Editor's note: "Cristiano Ronaldo: All Access" debuts 1630 GMT on Friday 16 November
(CNN) -- James Bond - licence to kill. Cristiano Ronaldo -- licence to thrill.
One has brought down tyrants, saved Queen and country and entertained generations of fans for over 50 years.
The other has produced moments of magic which have defied all logic with a right foot more deadly than Bond's Walter PPK gun.
But neither 007 nor CR7, have worked out a way to combat their latest enemy - an invasion of privacy.
It's a topic which has left Daniel Craig, the man who produced a stellar performance as Bond in the recent Skyfall epic, both shaken and stirred.
Craig, who first played Bond six years ago in Casino Royale, has seen his life change irreversibly with his public life now constantly afflicted.
While Ronaldo may enjoy a life of glamor, the fact that he cannot even pop out to his local McDonalds without being bothered continues to irk him.
His very public relationship with Russian model Irina Shayk, a celebrity in her own right, has brought extra attention to one of the football's most famous faces.
Both men have their photos plastered across billboards worldwide, their pictures on television commercials broadcast around the globe and their private lives played out on the internet.
So why do the likes of Craig and Ronaldo, who make millions of dollars from their public image, believe they deserve privacy?
For the 27-year-old Real Madrid superstar, who hails from the quiet and picturesque island of Madeira, it has come as something of a culture shock.
"Yeah, of course," Ronaldo told CNN after being asked whether he wished he could lead a normal life.
"Not just now, but the last five, six years.
"Sometimes I wish to go somewhere, shopping, McDonalds... not a great example, or to have coffee and people recognize me.
"We are famous and we have to deal with that."
With the advanced technology of smart phones and the advent of Twitter and other social media networks, stars are far more cautious when stepping out of their front doors.
For Craig, who undertook huge lengths to keep his wedding to fellow film star Rachel Weisz a complete secret, the right to privacy is key.
"How could I go into a pub and have a few pints of Guinness and get a bit rowdy and sing a few songs when some tw*t's going to film me and put it all over the internet?" Craig was recently quoted as saying in the British media.
"The difference, and this has changed rapidly in about 10 years, is smart phones.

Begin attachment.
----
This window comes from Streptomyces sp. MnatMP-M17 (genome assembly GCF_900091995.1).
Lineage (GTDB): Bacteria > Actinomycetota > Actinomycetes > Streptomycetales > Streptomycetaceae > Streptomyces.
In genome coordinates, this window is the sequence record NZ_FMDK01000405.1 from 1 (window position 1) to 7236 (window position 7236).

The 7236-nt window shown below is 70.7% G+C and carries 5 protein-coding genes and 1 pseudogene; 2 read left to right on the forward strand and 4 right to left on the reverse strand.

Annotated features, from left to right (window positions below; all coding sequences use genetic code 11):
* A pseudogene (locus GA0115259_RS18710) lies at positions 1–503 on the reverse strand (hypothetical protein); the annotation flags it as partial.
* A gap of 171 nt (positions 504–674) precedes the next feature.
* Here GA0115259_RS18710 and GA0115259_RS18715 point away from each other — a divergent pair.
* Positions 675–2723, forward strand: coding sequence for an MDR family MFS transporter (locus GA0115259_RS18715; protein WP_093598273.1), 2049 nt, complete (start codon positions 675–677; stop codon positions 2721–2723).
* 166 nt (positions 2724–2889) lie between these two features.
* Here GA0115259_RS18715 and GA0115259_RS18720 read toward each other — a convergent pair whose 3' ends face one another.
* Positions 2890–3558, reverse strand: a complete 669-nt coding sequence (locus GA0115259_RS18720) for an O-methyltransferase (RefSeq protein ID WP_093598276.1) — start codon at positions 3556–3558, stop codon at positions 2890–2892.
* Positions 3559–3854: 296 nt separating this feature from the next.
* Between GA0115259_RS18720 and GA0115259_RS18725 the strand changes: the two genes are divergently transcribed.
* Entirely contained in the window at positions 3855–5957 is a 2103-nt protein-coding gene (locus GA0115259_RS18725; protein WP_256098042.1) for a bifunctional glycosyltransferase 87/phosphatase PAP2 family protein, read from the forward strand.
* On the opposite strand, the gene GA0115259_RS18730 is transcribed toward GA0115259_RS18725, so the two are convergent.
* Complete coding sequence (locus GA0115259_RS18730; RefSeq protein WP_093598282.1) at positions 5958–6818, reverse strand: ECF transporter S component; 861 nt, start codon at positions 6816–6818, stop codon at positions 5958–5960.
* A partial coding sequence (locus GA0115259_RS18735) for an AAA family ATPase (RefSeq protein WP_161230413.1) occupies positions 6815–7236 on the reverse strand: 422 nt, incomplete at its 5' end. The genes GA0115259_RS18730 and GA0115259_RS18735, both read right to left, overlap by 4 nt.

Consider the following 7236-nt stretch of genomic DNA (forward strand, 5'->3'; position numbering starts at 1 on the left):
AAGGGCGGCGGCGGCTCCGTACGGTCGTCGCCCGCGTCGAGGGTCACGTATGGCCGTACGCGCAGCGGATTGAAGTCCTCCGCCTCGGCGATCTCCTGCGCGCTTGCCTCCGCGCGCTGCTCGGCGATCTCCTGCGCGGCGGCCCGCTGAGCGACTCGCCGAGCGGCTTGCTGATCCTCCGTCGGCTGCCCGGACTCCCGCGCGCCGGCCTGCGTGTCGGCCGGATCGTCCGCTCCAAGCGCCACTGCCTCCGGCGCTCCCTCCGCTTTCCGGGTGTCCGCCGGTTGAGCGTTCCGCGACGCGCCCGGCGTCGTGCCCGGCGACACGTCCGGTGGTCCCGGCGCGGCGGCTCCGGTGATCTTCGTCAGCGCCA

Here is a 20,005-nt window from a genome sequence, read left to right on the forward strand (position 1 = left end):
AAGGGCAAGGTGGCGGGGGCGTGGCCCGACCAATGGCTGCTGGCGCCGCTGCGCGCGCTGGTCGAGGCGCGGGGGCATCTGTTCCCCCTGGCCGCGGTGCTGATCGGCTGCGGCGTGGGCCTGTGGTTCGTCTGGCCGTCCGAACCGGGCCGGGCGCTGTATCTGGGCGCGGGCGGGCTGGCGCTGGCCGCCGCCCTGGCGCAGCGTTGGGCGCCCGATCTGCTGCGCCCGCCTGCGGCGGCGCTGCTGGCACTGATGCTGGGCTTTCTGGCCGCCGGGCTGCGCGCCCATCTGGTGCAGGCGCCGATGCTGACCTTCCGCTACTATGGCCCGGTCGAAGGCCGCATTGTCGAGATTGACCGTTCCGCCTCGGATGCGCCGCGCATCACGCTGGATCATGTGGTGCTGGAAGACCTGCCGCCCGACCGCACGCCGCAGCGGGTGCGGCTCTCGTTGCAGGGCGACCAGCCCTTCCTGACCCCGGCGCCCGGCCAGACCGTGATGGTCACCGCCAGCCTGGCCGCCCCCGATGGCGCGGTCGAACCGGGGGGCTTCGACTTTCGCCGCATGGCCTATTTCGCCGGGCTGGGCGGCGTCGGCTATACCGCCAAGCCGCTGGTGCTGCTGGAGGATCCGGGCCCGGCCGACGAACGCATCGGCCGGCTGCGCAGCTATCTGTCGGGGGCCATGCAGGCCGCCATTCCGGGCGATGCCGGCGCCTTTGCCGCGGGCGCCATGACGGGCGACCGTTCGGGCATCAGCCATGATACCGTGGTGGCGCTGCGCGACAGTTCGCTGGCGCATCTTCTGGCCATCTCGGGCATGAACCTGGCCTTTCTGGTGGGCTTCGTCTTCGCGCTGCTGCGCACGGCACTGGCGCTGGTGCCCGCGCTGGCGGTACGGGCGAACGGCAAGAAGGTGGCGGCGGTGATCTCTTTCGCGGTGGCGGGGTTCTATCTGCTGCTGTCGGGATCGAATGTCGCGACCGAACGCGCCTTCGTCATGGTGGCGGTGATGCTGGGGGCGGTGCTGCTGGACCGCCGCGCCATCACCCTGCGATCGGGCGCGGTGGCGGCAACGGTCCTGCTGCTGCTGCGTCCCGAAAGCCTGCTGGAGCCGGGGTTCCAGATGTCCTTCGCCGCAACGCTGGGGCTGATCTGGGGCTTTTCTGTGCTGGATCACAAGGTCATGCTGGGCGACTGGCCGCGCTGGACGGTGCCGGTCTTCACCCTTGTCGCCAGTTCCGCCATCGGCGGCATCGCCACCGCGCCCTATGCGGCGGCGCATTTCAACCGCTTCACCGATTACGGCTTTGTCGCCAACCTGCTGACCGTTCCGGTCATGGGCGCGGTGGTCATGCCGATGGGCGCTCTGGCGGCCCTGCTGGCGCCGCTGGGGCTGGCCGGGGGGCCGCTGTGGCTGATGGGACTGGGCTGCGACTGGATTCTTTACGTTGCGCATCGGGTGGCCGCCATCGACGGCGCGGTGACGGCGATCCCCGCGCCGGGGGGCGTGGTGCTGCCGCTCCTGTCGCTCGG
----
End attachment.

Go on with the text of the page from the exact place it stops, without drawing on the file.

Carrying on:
"They are the f***ing bane of my life. I get people who just take pictures of me with their camera phone while I'm having dinner. I want to get violent and I can't.
"They think it's their right to take a photo of me and I find that incredibly intrusive. But every phone has a camera on it, so how do we stop it? We can't."
It seems as if nobody in the world of celebrities is untouchable with the Duchess of Cambridge just one of the most recent high profile scandals.
The Princess, who was on vacation in France at the time, was snapped by a paparazzo while topless with the photos eventually being published in a French magazine.
That case caused a furore and brought up the question of whether those in the public eye have the right to privacy.
The Leveson inquiry, which looked into the culture, practices and ethics of the press, allowed celebrities such as Hugh Grant and Sienna Miller to reveal the harassment they had encountered while in the public eye.
But there are those who believe that celebrities can still live a normal life without being encroached upon.
"You can avoid it if you don't crave the attention," said PR guru Max Clifford.
For every sports star like Ronaldo, there is a Paul Scholes or Xabi Alonso, both of whom manage to stay out of the media eye with little fuss.
The key, according to Clifford, is awareness and caution.
"Everyone out there now has phones and can take pictures, in a way, everyone is the press now but you've just got to be sensible," he added.
"If you don't want to be seen with somebody, then don't take the risk.
"I've told clients over and over again, you can't expect the media to build you up and help your career and then turn around and complain about the attention.
"For famous people, it's part of life and you just have to get used to it and deal with it."
Dealing with it sounds simple but it can prove far more difficult, depending how high up you are on the fame scale.
Even the 'Special One', Jose Mourinho, has found it difficult to cope with the intrusion into his private life since leading Porto to Champions League glory in 2004.
Mourinho's world has been turned upside down by the constant attention on Real both in Spain and abroad since moving to Madrid in 2010.
It has wreaked havoc on his personal life and that of his wife and two children.
"I hate my social life," Mourinho told CNN in an exclusive interview.
"I hate not to be a normal father who goes with his son to the son's football match and being there with the other 20 fathers there watching the game.
"I'm at a football match of kids and I have to be there. The people have to come for photos; the people have to come for autographs; the people have to come to insult me; the people have to go behind the goal of my kid and insult my kid of 12.
"So, you know, I would love to be with my family in the street as a normal person and I can't, so I am a completely different person in my private life."
But for now Mourinho, like Ronaldo and Craig, must endure, as they continue their constant battle to secure a right to privacy.